The death of Italian artist Saverio Lucariello
Exhibited in 1995 by Jean-Yves Jouannais, who presented a “History of infamy” in parallel with the Venice Biennale, chosen again by the legendary curator Harald Szeemann (1933-2005) to participate in the 1999 Italian Biennial, shown the same year by curator Christine Macel at the Printemps de Cahors, then in the “Micropolitiques” exhibition in Grenoble in 2000, Saverio Lucariello was one of the most prolific, but above all the most Rabelaisian of Italian artists. He died on Monday March 13 at the hospital in Sens (Yonne), following cancer. He was 64 years old.
Born April 29, 1958 in Naples, it was there, on leaving the School of Fine Arts, that he was very early noticed by another exceptional art critic, Achille Bonito Oliva, who then organized the the most attended exhibitions of the Peninsula. He showed it in 1985, with nine other artists, in a collective exhibition mischievously titled “Evacuare Napoli: l’ultima generazione”. Saverio Lucariello follows his advice, evacuates Naples and then chooses to settle in France, first in Paris, then in a small village in northern Burgundy.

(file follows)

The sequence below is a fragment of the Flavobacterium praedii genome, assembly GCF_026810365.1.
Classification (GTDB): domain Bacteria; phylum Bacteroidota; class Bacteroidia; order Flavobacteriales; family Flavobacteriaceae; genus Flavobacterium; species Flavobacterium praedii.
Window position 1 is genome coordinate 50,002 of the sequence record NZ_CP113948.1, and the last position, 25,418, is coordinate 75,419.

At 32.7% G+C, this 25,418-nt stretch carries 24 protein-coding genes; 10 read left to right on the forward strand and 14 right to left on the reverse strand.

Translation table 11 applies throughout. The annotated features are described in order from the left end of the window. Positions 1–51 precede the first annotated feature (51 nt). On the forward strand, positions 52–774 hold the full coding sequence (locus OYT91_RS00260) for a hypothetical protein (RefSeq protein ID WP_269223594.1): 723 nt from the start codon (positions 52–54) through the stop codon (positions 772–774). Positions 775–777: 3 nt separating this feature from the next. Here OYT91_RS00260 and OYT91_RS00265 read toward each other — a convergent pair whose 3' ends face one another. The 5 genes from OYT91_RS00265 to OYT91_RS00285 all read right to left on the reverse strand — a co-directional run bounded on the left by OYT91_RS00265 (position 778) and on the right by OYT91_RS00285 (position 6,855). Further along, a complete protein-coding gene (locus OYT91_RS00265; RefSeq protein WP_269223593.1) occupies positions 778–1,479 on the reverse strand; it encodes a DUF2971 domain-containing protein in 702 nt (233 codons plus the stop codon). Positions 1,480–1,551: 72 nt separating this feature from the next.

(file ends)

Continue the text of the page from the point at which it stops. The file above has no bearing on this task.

Mix of genres
The artist develops there an original practice of sculpture, pouring, for example, concrete into large fabric bags, which find their shape when the material they contain hardens: he is there in an approach that continues that of his elders of arte povera, but that he parasitizes by placing over these bags a kind of square-section tables, in polished steel, clearly inspired by American minimalism. A tasty mix of genres, coupled with a pirouette, since he thus seems to put his sculptures under their base! Shown in 1991 in the courtyard of the Carnavalet Museum in Paris, they aroused the interest of another great critic of the time, Bernard Lamarche-Vadel (1949-2000).
His painting was in his image, earthy, generous, overflowing. This man had few limits, all the talents and a flair of another age
At the same time, Saverio Lucariello painted, moreover in oil. He was crazy about painting and liked to say that the smell of turpentine had scared away two curators from contemporary art museums who had come to visit the studio of the man they believed to be a conceptual artist. He was, of course, but not only, which sometimes frightened the most stubborn. His painting was in his image, earthy, generous, overflowing. This man had few limits, all the talents and an eloquence of another age.
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